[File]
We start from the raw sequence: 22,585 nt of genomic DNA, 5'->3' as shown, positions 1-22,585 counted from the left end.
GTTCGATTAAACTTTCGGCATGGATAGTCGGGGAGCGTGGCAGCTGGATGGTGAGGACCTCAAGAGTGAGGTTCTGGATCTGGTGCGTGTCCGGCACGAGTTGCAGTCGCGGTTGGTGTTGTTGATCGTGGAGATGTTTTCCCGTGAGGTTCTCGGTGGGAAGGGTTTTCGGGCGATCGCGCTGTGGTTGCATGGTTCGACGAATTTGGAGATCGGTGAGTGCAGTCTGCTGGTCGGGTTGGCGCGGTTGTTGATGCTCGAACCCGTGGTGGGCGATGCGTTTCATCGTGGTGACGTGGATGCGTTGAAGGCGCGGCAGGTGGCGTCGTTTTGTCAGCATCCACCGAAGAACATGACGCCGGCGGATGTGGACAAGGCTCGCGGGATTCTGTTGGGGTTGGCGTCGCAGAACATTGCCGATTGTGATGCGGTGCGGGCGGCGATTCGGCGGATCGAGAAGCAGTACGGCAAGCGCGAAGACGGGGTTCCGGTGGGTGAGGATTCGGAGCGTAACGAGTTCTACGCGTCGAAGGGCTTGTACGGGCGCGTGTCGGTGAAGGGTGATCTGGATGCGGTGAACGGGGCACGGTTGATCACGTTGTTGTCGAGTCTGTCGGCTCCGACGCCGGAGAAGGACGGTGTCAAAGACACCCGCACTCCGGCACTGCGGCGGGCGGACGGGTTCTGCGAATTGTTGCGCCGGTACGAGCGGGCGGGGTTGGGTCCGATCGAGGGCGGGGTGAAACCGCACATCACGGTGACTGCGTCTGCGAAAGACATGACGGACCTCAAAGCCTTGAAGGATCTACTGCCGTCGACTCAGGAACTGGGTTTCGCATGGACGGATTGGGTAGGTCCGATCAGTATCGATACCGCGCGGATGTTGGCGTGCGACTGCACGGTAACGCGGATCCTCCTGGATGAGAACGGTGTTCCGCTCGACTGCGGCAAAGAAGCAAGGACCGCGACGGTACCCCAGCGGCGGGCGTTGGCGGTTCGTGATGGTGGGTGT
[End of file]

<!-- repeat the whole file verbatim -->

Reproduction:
We start from the raw sequence: 22,585 nt of genomic DNA, 5'->3' as shown, positions 1-22,585 counted from the left end.
GTTCGATTAAACTTTCGGCATGGATAGTCGGGGAGCGTGGCAGCTGGATGGTGAGGACCTCAAGAGTGAGGTTCTGGATCTGGTGCGTGTCCGGCACGAGTTGCAGTCGCGGTTGGTGTTGTTGATCGTGGAGATGTTTTCCCGTGAGGTTCTCGGTGGGAAGGGTTTTCGGGCGATCGCGCTGTGGTTGCATGGTTCGACGAATTTGGAGATCGGTGAGTGCAGTCTGCTGGTCGGGTTGGCGCGGTTGTTGATGCTCGAACCCGTGGTGGGCGATGCGTTTCATCGTGGTGACGTGGATGCGTTGAAGGCGCGGCAGGTGGCGTCGTTTTGTCAGCATCCACCGAAGAACATGACGCCGGCGGATGTGGACAAGGCTCGCGGGATTCTGTTGGGGTTGGCGTCGCAGAACATTGCCGATTGTGATGCGGTGCGGGCGGCGATTCGGCGGATCGAGAAGCAGTACGGCAAGCGCGAAGACGGGGTTCCGGTGGGTGAGGATTCGGAGCGTAACGAGTTCTACGCGTCGAAGGGCTTGTACGGGCGCGTGTCGGTGAAGGGTGATCTGGATGCGGTGAACGGGGCACGGTTGATCACGTTGTTGTCGAGTCTGTCGGCTCCGACGCCGGAGAAGGACGGTGTCAAAGACACCCGCACTCCGGCACTGCGGCGGGCGGACGGGTTCTGCGAATTGTTGCGCCGGTACGAGCGGGCGGGGTTGGGTCCGATCGAGGGCGGGGTGAAACCGCACATCACGGTGACTGCGTCTGCGAAAGACATGACGGACCTCAAAGCCTTGAAGGATCTACTGCCGTCGACTCAGGAACTGGGTTTCGCATGGACGGATTGGGTAGGTCCGATCAGTATCGATACCGCGCGGATGTTGGCGTGCGACTGCACGGTAACGCGGATCCTCCTGGATGAGAACGGTGTTCCGCTCGACTGCGGCAAAGAAGCAAGGACCGCGACGGTACCCCAGCGGCGGGCGTTGGCGGTTCGTGATGGTGGGTGT